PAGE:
- Oregon, like every other state, has a set of laws to deal criminal matters such as arrest and incarceration. These laws are found in Title 14 of the Oregon Revised Statutes. Title 14, which is labeled as " Procedure in Criminal Matters Generally," has 14 chapters addressing the specifics of criminal law in Oregon.
Statutes of Limitations
- There is no statute on limitations in murder, attempted murder or the solicitation of murder or conspiracy to commit murder under Oregon law. Crimes such as rape, sexual abuse in the first and second degree and promoting prostitution have a time limit for prosecution of six years after the offense occurs. However, if the victim was under 18 at the time the crime occurred, prosecution may begin any time until the victim turns 30 or 12 years after the crime is reported, whichever happens first, according to the Oregon Revised Statutes, Section 131.125.
- Normally, a criminal trial is held in the county where the offense occurred. If it is impossible to determine in which county the crime happened, the defendant is tried in the county in which he resides. If the defendant has no fixed residence in Oregon, the trial is held in the county in which he was apprehended or to which he was extradited, according Section 131.325 of the Oregon Revised Code.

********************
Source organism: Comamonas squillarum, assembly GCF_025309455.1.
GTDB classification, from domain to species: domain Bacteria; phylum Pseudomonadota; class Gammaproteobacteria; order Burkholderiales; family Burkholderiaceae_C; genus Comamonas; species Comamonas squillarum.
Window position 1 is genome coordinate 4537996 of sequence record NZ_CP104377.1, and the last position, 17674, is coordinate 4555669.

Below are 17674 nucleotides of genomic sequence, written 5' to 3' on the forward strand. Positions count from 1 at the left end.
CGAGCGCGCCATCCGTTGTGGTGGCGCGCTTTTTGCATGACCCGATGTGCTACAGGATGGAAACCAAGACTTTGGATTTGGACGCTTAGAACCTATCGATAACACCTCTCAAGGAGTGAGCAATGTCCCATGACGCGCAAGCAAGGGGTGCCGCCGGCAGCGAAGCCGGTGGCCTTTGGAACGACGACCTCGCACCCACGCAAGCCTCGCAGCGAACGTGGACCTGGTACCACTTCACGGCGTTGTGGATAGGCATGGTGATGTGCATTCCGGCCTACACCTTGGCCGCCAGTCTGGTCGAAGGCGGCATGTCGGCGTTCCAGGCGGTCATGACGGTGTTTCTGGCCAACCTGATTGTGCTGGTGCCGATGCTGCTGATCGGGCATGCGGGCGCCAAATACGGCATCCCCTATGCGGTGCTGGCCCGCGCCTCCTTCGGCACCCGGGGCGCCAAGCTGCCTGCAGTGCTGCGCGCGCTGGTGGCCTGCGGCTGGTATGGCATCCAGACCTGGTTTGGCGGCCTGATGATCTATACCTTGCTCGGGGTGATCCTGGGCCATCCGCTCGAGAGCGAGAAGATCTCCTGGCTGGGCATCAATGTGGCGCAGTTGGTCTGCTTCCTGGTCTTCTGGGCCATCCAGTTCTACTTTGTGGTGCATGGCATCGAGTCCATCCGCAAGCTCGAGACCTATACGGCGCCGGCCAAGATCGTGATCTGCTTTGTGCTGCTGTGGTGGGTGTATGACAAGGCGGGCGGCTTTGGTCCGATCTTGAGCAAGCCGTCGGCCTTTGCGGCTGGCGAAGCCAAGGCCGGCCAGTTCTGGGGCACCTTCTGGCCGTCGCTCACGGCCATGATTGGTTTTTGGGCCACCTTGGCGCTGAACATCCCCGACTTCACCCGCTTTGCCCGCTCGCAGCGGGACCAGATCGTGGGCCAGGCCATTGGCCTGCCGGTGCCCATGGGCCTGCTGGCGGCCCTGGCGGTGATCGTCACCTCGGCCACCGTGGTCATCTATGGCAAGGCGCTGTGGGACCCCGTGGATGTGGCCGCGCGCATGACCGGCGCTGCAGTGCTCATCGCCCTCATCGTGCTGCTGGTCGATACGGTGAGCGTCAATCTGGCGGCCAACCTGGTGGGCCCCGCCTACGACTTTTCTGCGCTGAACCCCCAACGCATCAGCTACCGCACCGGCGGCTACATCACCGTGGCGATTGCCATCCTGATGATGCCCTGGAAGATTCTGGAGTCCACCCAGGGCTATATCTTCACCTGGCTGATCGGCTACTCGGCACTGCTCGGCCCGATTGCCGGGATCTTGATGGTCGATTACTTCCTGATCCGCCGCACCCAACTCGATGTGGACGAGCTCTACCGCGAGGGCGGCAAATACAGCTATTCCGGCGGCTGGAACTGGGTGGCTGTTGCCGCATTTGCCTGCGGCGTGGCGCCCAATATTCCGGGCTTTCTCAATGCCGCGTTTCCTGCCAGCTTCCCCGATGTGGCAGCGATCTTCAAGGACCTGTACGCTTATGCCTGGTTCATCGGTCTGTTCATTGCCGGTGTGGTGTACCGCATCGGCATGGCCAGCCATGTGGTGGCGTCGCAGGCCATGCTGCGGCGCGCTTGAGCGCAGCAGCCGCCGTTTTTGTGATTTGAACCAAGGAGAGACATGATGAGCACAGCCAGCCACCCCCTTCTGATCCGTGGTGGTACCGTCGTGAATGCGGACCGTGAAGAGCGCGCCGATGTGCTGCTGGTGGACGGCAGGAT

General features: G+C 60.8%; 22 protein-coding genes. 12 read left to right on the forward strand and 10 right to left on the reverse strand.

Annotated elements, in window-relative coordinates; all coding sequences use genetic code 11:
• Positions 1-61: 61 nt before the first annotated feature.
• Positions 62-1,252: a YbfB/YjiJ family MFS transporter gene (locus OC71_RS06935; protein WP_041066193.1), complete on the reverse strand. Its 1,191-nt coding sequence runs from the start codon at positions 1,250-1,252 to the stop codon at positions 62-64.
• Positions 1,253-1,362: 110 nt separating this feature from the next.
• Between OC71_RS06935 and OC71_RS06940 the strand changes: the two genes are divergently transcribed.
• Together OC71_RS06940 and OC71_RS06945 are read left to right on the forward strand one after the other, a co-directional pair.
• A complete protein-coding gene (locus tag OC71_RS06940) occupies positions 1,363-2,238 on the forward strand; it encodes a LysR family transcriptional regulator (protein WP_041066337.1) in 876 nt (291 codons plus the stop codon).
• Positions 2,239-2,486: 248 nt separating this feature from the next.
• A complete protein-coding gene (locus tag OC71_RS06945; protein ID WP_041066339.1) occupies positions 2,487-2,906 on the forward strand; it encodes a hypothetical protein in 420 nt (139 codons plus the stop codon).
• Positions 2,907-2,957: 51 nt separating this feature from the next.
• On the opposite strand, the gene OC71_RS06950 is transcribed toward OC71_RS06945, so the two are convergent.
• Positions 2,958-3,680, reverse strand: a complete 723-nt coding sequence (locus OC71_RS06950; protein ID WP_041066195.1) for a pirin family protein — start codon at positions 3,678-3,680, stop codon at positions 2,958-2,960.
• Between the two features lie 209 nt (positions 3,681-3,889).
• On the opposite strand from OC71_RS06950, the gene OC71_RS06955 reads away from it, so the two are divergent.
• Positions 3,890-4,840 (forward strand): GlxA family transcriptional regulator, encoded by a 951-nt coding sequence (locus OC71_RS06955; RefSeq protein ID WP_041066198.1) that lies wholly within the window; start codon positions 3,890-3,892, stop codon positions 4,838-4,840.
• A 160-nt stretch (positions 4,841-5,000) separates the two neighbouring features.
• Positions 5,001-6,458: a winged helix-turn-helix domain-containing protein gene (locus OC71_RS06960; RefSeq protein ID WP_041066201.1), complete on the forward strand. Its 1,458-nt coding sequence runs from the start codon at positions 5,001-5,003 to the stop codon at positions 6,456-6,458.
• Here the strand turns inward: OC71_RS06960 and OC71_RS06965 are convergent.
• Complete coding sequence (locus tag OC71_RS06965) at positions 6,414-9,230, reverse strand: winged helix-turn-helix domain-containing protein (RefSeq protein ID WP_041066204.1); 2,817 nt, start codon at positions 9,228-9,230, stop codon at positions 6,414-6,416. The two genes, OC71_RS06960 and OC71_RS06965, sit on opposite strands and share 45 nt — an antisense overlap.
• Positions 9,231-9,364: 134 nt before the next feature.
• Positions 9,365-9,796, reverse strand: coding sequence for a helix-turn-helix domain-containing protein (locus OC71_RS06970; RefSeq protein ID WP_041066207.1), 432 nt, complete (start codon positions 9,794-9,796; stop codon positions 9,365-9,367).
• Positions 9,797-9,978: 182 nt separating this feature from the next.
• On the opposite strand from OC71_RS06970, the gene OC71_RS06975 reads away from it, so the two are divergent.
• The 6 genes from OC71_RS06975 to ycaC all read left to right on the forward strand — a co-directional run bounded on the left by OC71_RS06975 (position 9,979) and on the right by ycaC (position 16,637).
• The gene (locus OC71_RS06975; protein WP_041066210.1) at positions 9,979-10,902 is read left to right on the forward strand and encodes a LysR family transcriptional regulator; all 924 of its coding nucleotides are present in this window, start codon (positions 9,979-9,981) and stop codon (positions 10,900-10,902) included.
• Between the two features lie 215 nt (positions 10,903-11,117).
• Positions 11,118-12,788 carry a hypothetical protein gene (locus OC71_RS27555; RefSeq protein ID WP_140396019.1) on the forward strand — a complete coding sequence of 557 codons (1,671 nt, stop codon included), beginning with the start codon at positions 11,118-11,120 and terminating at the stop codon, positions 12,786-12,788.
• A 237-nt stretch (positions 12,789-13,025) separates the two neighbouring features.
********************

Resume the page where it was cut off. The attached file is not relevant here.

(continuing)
- When a law enforcement officer responds to domestic violence and has probable cause to believe a physical assault has happened or is likely to happen, he must take the assailant or likely assailant into custody, according to The Oregon Revised Statutes, Section 133.055. The officer may consider when deciding whether or not to make an arrest such factors as: the extent of the injuries inflicted on the parties, whether any injuries were inflicted in self defense, the domestic violence history of the relevant party and the potential for future violence.
Failure to Appear
- An individual who is given a criminal citation must appear before the court at the date written on the citation. If the person does not appear in court at the scheduled time, the presiding judge will issue a warrant for her arrest.